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Find additional information about debt collection in our firm's blog

New York State Enacts New Regulations on Actions of Debt Collectors

New York State Superintendent of Financial Services has enacted a new regulation titled "Debt Collection by Third-Party Debt Collectors and Debt Buyers". This regulation is designed to provide consumers with important disclosures to help fight "aggressive and deceptive practices" from debt collectors, establish a new debt "substantiation" requirement so that consumers can request information to avoid paying what they do not owe, and address other widespread abuses in the debt collection industry.

The regulation applies to any "debt collector" who regularly collects on behalf of another. The definition of "debt collector" is similar to the Fair Debt Collection Practices Act ("FDCPA") of a debt-collector with two (2) important distinctions. The regulation specifically includes a buyer of debts and specifically excludes law firms engaged in commencing and/or proceeding in litigation of collection actions.

While the definition of "debt" is likewise similar to the FDCPA definition, there is one important exception. Unlike the FDCPA, the definition of "debt" specifically excludes an obligation "which arises out of a transaction wherein credit has been provided by a seller of goods or services directly to a consumer exclusively for the purpose of enabling that consumer to purchase such consumer goods or services directly from the seller".

The regulation requires a debt collector to provide certain mandated disclosures to a "person who owes or is alleged to owe a debt" ("consumer"). The required disclosure includes information about the consumer's rights and information about the origin and progression of any charged-off debt.

One of the key elements of the new regulation addresses those debt collectors who attempt to collect a debt for which the applicable statute of limitations has expired. It requires such debt collectors to maintain reasonable procedures for determining the statute of limitations applicable to a debt it is collecting and whether such statute of limitations has expired. If a debt collector knows or has reason to know that the applicable statute of limitations has expired, before it accepts payment from the consumer, it must provide disclosure regarding the consumer's rights, including disclosure that the statute may be expired, that suing on an expired debt violates the FDCPA, that the consumer can stop the lawsuit, that the consumer is not obligated to acknowledge the debt or waive the statute of limitations and that any payments or promises to pay may restart the statute of limitations.

With regard to the "substantiation" requirement for a charged-off debt, i.e., debt for which the original creditor has written off the debt as a loss, the regulation provides for the right of a consumer to dispute the debt and demand verification of the debt. Upon the demand of the consumer, the debt collector is required to substantiate the debt with documentation of the original debt, the charge-off account statement, a statement describing the chain of title of the debt and records of any prior settlement agreement.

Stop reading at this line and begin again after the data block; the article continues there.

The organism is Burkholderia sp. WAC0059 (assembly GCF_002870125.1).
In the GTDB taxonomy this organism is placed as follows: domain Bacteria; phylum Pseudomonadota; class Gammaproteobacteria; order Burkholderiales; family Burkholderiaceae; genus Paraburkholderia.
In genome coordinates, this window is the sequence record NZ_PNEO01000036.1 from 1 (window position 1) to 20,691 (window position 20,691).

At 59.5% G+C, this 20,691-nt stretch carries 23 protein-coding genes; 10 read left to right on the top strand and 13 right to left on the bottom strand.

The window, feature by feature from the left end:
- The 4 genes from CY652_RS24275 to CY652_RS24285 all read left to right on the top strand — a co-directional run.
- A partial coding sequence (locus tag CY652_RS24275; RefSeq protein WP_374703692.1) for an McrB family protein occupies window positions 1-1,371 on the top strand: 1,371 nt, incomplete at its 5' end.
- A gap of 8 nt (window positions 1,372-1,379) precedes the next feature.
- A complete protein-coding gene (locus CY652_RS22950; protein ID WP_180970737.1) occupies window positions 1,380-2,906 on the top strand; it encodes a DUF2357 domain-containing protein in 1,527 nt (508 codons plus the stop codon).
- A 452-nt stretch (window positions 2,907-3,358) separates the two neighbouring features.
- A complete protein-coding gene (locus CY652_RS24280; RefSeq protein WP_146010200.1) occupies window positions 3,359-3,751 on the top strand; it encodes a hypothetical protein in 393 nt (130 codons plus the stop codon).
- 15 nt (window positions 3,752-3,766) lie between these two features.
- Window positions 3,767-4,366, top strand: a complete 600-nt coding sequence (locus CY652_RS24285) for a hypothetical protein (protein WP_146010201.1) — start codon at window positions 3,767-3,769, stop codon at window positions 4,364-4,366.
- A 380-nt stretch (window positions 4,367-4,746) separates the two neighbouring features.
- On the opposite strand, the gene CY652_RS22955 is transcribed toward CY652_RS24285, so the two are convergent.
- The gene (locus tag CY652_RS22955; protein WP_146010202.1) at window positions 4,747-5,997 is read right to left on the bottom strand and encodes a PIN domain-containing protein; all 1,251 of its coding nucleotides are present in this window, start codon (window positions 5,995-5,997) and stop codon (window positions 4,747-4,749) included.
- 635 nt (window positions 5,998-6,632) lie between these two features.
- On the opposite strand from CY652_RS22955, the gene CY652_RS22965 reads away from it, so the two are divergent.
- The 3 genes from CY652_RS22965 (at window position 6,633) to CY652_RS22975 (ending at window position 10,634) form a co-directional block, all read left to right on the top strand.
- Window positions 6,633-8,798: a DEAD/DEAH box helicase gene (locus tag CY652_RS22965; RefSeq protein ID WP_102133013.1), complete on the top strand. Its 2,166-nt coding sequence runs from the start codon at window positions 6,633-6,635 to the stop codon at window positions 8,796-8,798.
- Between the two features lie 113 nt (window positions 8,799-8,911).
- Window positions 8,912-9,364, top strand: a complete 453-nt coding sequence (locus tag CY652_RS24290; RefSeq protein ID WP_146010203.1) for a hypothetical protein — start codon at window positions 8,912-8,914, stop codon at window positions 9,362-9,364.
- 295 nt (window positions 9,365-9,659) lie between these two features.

The debt collector is also required to provide the consumer with a written confirmation of a payment schedule and an exempt income disclosure. The debt collector must also furnish a consumer who is repaying his debt on a payment schedule a quarterly accounting and written confirmation of satisfaction of a debt.

Except for the provision in the regulation concerning itemization of the debt to be provided in the initial disclosure and informing the consumer of the right to demand substantiation (or verification) of a debt, which becomes effective August 3, 2015, the remainder of the procedures became effective March 3, 2015.

Remember, this new regulation does not apply to original creditors, but only to third-party debt collectors collecting on behalf of original creditors. It also does not apply to any debt originated out of a transaction wherein credit has been provided by a seller of goods or services directly to a consumer exclusively for the purpose of enabling that consumer to purchase consumer goods or services directly from the seller. This exception would include the extension of credit for medical services, the purchase of an automobile, or a retail installment contract if the credit is extended by the seller for specific goods or services. This debt remains exempt from said regulation even if it is sold to a new creditor or given to a third party collector.

It is important to look at the new rules and regulations because certain parts apply only to debts that have been charged-off and others apply to any debt.

Unlike the FDCPA, the Department of Financial Services regulation does not create a separate private right of action for violation of the regulations.

The Department of Financial Services has provided a frequently asked questions web page to provide answers to consumers, debt collectors and creditors to assist them in understanding the new regulations under 23 NYCRR 1. The web page can be found at http://www.dfs.ny.gov/legal/regulations/adoptions/faq-debt-collect.htm.

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